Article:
As Russell Borogove and Bob Jacobsen write, indeed Triton wil raise tides on Neptune. But they won't be like the tides people envision here on Earth.
Complex modeling of the vertical structure of Neptune (behind a paywall, but the abstract says enough) by researchers like Sushil Atreya suggests there is no liquid water ocean at Neptune, but instead an "ionic ocean" of water with dissolved ammonia very deep in the atmosphere, deep enough to have pressures in the thousands of bars. At those depths the temperatures are so high (2,000-5,000 K) they are well above the 647 K critical temperature of water, so liquid water doesn't exist. Instead you have a supercritical fluid that is dense like a liquid but compressible like a gas, with other characteristics (like chemical reactivity) that you don't find in the liquid or gaseous state.
Notably, at Neptune (and at other giant planets) there is no discontinuous surface where above it is one state and below it is another. Here on Earth we're quite accustomed to such a discontinuous (at least on human scales) surface, like the surface of our oceans: above that surface is a gas, our atmosphere, and below it is a liquid. Instead, at Neptune the water density and content of other species grades gradually as you go down. So you can't see a discontinuous surface rising and falling with respect to its surroundings, like an ocean level at a shoreline.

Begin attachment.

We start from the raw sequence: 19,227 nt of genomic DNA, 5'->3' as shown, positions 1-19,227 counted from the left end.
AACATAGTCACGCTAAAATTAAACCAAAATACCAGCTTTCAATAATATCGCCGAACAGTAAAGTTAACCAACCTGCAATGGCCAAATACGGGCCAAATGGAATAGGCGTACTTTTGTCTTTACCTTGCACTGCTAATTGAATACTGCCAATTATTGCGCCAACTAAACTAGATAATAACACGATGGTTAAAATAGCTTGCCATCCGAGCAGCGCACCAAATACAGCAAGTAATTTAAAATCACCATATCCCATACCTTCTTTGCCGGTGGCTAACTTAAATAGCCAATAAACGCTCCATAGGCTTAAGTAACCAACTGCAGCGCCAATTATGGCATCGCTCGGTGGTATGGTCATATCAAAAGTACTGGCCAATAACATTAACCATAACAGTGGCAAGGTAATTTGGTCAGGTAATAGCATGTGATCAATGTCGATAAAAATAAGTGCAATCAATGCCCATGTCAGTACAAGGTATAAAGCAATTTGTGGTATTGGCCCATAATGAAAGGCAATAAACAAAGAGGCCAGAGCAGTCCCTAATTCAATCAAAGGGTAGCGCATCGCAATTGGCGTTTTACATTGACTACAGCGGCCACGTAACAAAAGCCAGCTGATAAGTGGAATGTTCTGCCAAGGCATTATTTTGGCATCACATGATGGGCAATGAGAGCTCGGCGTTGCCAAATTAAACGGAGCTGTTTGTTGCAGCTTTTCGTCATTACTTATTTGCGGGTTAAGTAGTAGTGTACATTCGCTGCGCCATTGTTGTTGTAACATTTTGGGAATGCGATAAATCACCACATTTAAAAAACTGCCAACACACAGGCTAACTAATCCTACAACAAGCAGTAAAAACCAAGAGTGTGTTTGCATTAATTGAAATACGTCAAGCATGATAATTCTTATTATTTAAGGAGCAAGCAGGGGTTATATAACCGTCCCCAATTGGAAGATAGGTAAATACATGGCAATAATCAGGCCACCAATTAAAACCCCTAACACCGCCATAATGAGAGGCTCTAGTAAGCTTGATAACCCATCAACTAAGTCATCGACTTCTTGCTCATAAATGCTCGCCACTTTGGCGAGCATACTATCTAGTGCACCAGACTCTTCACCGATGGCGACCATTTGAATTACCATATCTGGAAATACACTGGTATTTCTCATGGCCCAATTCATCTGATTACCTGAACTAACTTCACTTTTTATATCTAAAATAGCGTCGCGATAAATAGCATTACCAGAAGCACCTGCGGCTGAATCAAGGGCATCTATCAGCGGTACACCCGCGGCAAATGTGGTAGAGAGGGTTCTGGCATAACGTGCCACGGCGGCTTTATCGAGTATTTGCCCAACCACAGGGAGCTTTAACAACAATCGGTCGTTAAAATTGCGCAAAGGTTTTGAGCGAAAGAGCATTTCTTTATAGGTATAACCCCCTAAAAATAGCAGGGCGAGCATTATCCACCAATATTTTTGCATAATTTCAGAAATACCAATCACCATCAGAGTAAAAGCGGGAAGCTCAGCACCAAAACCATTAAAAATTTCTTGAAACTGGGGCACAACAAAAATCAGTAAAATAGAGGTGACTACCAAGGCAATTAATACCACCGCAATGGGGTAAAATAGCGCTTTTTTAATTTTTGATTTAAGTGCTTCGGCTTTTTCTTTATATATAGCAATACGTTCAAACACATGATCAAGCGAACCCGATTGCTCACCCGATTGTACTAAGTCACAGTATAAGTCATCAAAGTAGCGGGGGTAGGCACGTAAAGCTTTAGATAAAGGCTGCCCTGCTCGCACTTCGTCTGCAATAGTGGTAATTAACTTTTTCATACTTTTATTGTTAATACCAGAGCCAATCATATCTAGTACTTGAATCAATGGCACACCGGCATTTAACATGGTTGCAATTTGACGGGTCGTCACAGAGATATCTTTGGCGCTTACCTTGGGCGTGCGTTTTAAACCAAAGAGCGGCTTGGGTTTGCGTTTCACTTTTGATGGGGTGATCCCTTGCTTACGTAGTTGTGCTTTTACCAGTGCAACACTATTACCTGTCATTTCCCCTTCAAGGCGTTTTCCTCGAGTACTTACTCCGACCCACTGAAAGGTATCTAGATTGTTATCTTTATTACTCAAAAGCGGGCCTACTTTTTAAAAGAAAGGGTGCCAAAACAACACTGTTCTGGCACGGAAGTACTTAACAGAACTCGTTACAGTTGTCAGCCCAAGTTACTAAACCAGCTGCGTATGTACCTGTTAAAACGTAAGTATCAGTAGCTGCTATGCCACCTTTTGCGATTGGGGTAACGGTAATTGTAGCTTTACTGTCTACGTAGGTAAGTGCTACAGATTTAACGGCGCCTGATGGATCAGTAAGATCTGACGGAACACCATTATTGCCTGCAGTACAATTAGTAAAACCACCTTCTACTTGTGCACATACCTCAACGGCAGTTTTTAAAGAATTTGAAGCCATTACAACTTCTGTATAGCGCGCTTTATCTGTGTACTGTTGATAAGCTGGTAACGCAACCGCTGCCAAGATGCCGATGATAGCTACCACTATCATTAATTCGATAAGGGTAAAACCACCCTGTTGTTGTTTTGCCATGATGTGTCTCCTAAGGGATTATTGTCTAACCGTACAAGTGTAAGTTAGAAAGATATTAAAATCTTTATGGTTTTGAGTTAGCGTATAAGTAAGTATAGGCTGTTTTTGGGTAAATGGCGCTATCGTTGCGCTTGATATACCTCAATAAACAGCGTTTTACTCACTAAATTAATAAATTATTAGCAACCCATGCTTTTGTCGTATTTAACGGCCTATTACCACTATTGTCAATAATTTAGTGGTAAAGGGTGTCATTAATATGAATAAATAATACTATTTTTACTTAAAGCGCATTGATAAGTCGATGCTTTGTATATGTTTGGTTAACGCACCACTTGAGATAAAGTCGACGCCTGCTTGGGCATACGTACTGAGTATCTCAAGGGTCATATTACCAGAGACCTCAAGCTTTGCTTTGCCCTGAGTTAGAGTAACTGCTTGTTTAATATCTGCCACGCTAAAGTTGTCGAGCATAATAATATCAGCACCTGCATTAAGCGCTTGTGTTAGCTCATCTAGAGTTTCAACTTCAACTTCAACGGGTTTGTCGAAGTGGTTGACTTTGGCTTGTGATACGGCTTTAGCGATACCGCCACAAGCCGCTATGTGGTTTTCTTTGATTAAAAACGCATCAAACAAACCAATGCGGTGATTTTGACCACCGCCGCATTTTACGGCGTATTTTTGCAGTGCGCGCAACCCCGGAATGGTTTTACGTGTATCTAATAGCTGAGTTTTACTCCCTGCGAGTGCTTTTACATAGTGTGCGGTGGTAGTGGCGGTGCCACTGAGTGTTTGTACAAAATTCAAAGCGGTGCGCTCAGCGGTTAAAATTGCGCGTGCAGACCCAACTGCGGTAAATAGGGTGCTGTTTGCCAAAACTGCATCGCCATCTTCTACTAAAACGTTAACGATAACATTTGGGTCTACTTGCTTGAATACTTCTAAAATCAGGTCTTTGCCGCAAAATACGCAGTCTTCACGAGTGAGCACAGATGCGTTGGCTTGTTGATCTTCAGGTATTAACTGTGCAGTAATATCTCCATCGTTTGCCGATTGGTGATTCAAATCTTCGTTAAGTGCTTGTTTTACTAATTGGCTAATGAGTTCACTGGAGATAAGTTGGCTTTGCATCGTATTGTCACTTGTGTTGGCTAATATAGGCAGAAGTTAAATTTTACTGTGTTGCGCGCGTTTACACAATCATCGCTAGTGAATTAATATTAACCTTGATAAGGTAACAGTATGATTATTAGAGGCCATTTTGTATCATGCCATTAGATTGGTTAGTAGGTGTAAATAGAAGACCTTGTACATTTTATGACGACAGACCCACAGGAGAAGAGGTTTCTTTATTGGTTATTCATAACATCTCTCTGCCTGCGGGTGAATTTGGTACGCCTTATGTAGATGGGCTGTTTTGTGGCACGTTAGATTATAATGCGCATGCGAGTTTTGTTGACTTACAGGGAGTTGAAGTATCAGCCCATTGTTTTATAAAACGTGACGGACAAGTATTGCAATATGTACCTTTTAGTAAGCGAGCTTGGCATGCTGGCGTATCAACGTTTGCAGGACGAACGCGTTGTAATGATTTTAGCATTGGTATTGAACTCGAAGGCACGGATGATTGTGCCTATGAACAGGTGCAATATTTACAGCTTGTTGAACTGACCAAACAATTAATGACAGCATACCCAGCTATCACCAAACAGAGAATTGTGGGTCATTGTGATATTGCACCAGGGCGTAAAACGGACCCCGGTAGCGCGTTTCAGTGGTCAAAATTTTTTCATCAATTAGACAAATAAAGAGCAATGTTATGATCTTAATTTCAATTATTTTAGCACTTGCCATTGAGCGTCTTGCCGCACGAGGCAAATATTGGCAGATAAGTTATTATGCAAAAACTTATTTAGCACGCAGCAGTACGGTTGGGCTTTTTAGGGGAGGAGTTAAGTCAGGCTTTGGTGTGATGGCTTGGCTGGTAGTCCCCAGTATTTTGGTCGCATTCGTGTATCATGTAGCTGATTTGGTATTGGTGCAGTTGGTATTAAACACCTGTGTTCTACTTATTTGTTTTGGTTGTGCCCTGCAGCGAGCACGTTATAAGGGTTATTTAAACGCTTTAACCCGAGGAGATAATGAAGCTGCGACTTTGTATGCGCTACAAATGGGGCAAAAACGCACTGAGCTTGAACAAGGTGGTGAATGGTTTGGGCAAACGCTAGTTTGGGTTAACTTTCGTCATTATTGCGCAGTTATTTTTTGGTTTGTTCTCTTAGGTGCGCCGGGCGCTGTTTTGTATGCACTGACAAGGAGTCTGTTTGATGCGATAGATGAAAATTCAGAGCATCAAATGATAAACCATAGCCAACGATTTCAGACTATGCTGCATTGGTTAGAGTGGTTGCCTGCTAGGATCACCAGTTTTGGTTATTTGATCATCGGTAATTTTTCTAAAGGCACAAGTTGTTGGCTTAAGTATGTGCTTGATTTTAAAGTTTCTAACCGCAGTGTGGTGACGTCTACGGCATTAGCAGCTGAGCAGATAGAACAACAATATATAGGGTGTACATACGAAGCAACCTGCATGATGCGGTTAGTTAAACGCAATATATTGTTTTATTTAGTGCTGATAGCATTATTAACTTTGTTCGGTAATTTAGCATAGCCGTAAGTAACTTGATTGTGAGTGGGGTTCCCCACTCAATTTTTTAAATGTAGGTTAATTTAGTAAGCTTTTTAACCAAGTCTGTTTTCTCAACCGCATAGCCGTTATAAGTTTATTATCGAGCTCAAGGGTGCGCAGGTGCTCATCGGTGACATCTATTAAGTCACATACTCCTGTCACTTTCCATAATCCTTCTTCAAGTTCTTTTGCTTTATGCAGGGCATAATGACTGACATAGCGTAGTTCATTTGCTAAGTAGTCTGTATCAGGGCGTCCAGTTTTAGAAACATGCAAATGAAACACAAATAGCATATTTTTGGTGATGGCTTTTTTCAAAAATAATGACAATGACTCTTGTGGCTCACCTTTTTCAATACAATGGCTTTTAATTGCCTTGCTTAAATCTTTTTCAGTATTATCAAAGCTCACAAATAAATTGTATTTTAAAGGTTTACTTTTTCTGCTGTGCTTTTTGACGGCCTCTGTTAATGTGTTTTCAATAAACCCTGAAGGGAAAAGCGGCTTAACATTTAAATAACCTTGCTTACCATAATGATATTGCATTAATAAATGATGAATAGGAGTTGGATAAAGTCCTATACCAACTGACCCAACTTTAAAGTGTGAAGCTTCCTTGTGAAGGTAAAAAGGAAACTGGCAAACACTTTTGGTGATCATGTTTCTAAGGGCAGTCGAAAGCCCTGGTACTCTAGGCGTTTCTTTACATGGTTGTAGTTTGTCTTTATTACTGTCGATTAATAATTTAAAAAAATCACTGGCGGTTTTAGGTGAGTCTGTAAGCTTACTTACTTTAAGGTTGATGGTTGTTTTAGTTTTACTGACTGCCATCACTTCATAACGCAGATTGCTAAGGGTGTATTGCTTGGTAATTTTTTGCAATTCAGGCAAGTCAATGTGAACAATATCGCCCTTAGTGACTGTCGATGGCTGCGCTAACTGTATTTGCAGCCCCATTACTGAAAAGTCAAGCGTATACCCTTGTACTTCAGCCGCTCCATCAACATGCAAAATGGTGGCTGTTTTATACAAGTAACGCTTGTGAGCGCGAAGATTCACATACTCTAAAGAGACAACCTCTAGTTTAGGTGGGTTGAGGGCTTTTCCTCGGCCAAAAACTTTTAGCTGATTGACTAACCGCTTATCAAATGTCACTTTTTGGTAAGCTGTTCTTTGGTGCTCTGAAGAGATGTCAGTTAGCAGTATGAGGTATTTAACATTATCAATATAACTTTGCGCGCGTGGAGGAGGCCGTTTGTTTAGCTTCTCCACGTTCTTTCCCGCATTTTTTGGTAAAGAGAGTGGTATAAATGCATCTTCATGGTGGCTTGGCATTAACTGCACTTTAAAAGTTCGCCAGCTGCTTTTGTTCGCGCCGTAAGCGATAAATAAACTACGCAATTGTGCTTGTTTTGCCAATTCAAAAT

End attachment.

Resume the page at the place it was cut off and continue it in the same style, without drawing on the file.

Here on Earth we see the tides at the boundaries of liquids and solids—shorelines of continents and islands. The response of the liquid in our oceans to tidal forces is larger than the response of the solid part of Earth. Seeing that difference with human eyes is only possible when you have solid Earth extending above the ocean's level. Were Earth's lithosphere (the solid part) completely smooth, i.e. no topography, and the oceans a uniformly deep layer above that, someone floating on that ocean wouldn't detect the tidal rise and fall without instruments that go far, far beyond human senses.
Similarly, you couldn't detect the tidal response at Neptune. It's made even more difficult to detect by the absence of a discontinuous surface as a reference.
By the way, this reference (that I found while searching for Sushil's) attributes the same paper to the wrong Atreya!